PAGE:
What Makes A Bad Film Good? - Picturehouse Spotlight

What Makes A Bad Film Good?

Stephen Sambrook, Duty Manager at Harbour Lights Picturehouse takes a look at the what makes The Room such a cult classic

As part of the daily film history posts on the Harbour Lights Facebook page, we recently marked the fourteenth anniversary of The Room. The response involved demands for a screening (demands we took seriously – the film is showing this week). But why was the reaction to a piece detailing a film’s “inept and bizarre nature in every aspect” a request to sit through it on the big screen? Why do we enjoy bad films so much?

Of course, we don’t love all bad films. There’s a difference between the likes of Dirty Grandpa, Jaws: The Revenge and a Transformers sequel and ‘so bad, they’re good’ films such as Troll2, Birdemic and Taffin, most obviously the entertainment level. Sit through, say, Dungeons and Dragons and you’ll likely find yourself bored with uninspired choices, a dull script and unenthusiastic performances. Watch Battlefield Earth from the same year however and you’ll find baffling decisions (alien dreadlocks), unique dialogue (”crap-lousy ceiling!”) and a performance from John Travolta that is energetic to the point of coming across as deranged – that fine line of enthusiasm/derangement stretching to Travolta’s promotion for the film, where he referred to it as “Schindler’s List in space”. None of it is good – the Washington Post review stated “a million monkeys with a million crayons would be hard-pressed in a million years to create anything as cretinous as Battlefield Earth” – but it is fascinating to see it unfold and to try and figure out the answer to one simple question – why?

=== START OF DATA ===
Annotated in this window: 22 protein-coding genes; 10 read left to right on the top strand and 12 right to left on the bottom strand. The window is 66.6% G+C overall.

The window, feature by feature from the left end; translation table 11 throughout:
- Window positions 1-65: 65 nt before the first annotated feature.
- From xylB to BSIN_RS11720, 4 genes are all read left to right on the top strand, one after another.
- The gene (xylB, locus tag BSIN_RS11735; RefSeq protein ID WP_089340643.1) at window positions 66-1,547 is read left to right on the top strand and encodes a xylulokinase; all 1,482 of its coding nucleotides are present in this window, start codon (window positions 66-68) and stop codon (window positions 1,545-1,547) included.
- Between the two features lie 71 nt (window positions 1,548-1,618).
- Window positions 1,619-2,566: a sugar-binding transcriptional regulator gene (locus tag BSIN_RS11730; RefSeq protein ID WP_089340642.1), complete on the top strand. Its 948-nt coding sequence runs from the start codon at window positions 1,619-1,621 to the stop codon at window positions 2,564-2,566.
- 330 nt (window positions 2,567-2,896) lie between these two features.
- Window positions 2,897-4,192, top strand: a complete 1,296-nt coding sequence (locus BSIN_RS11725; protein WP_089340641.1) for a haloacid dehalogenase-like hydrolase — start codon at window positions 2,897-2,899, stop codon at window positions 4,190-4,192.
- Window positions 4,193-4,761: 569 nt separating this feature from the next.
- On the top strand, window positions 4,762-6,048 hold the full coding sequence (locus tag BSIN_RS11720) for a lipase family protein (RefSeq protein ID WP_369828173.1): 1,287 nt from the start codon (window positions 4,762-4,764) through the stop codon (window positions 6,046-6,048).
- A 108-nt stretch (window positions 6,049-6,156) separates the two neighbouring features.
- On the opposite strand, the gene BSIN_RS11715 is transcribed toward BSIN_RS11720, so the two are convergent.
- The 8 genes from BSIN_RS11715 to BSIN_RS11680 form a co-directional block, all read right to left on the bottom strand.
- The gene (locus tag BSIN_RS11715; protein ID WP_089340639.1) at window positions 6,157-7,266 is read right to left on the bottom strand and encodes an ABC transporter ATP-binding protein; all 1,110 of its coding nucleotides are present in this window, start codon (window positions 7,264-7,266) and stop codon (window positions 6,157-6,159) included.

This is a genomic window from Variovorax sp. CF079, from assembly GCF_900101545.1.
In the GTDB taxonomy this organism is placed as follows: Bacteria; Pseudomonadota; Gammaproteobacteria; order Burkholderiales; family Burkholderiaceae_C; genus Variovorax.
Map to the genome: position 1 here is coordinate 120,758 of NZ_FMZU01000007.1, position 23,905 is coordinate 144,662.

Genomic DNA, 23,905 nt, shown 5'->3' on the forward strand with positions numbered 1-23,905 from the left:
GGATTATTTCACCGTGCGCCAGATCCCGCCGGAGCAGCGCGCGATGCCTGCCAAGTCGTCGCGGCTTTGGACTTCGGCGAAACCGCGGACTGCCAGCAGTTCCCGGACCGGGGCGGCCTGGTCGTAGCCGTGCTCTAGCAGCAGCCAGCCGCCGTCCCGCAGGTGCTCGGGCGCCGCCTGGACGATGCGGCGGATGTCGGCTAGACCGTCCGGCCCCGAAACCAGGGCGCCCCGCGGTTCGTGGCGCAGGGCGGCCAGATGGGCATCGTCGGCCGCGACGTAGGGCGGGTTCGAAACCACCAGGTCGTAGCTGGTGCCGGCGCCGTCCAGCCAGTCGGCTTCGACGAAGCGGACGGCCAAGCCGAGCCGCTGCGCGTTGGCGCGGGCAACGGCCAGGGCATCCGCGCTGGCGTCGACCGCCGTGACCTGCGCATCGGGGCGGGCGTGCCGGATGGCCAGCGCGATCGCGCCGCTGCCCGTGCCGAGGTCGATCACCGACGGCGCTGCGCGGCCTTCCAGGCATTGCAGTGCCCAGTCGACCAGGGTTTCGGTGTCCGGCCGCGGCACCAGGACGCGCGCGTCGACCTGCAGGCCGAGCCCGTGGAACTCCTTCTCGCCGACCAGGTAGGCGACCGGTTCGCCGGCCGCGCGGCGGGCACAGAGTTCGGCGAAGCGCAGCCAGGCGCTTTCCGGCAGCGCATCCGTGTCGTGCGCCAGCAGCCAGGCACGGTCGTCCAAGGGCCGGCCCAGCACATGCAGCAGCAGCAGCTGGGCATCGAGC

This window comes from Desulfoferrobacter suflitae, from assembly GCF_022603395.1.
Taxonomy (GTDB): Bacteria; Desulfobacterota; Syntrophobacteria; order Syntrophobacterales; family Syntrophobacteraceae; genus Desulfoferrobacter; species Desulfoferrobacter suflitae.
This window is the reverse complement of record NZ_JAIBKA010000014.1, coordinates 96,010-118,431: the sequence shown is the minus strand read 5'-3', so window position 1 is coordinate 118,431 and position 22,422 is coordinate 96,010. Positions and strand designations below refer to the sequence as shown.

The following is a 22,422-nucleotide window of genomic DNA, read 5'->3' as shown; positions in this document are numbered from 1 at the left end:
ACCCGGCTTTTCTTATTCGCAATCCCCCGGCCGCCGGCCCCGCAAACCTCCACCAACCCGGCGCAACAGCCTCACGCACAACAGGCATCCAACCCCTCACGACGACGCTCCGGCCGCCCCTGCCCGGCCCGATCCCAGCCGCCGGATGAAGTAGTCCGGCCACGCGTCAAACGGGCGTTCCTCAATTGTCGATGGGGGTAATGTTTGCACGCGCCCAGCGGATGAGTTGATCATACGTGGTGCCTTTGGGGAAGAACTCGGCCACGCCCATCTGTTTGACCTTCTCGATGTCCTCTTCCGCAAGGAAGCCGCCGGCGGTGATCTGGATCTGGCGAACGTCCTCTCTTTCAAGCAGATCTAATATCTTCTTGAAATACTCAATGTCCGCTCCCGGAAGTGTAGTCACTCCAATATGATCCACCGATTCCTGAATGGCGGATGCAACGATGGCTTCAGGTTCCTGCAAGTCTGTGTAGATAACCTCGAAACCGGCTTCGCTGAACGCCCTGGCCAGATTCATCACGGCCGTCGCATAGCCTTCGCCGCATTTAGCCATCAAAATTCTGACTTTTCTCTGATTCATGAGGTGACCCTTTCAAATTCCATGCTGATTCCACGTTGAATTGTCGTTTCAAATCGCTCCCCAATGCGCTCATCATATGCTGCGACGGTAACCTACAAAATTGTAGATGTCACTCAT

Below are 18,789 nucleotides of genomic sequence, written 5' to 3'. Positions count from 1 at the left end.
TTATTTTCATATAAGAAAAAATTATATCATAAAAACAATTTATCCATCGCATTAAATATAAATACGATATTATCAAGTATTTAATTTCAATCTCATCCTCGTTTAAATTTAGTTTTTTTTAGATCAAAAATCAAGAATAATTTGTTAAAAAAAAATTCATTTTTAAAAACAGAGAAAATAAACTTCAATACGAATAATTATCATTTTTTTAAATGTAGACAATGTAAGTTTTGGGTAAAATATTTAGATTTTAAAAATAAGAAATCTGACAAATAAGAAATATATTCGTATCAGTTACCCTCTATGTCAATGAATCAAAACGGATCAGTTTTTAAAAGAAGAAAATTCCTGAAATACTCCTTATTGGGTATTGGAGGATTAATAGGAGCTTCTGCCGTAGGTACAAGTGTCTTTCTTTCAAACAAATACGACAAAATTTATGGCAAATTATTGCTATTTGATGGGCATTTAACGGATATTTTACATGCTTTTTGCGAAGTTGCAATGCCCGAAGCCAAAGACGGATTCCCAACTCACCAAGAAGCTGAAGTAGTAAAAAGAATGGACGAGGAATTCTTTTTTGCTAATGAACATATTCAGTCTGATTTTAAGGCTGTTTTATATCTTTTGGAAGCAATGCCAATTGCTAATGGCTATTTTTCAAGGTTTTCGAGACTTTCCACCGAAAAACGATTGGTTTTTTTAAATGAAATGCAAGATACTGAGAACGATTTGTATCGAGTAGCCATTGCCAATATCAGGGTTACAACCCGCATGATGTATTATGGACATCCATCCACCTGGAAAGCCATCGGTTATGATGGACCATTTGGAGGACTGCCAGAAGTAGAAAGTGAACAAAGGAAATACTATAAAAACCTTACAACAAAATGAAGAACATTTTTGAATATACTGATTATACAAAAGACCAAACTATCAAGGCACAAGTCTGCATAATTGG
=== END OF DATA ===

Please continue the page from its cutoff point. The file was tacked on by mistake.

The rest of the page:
The answer to that question is the secret to the enduring nature of many of these films – passion. Battlefield Earth was Travolta’s dream project and though every decision made on it comes across as wrong it’s hard to think that any were made half-heartedly. Likewise, George Lucas’ was determined to adapt Howard the Duck and M. Night Shyamalan took the threat of killer breezes seriously in The Happening. The same goes for the original ‘so bad it’s good’ film – Ed Wood’s Plan 9 From Outer Space. The film is mired in bad dialogue spoken in incomprehensible accents, editing that allows day and night to interchange in the same scene and an array of scripts and microphones in shot. But anyone who was seen Tim Burton’s Ed Wood will know that Wood was simply a man who loved filmmaking and what he lacked in talent he made up for in passion.

Which brings us to Tommy Wiseau. A man who allegedly raised the $6m budget for The Room through real estate and imported leather jackets and spent another $600,000 on keeping a billboard for the film up in Hollywood for five years, Wiseau believed in his film. So the acting is dreadful, the plot is nonsensical and the sex scenes are nightmarish. It’s the work of a crazed imagination and it’s impossible to understand why plastic spoons being used for interior decorating or football games are being played in tuxes. But there’s something there: a bizarre, hypnotic and enjoyable element that makes it hard to turn away from. The tagline for the film noted it had “the passion of Tennessee Williams”. It may not apply to the quality of the film but it’s a fitting description of its creator and one of the reasons why so many people keep falling for its odd charms. What a story!

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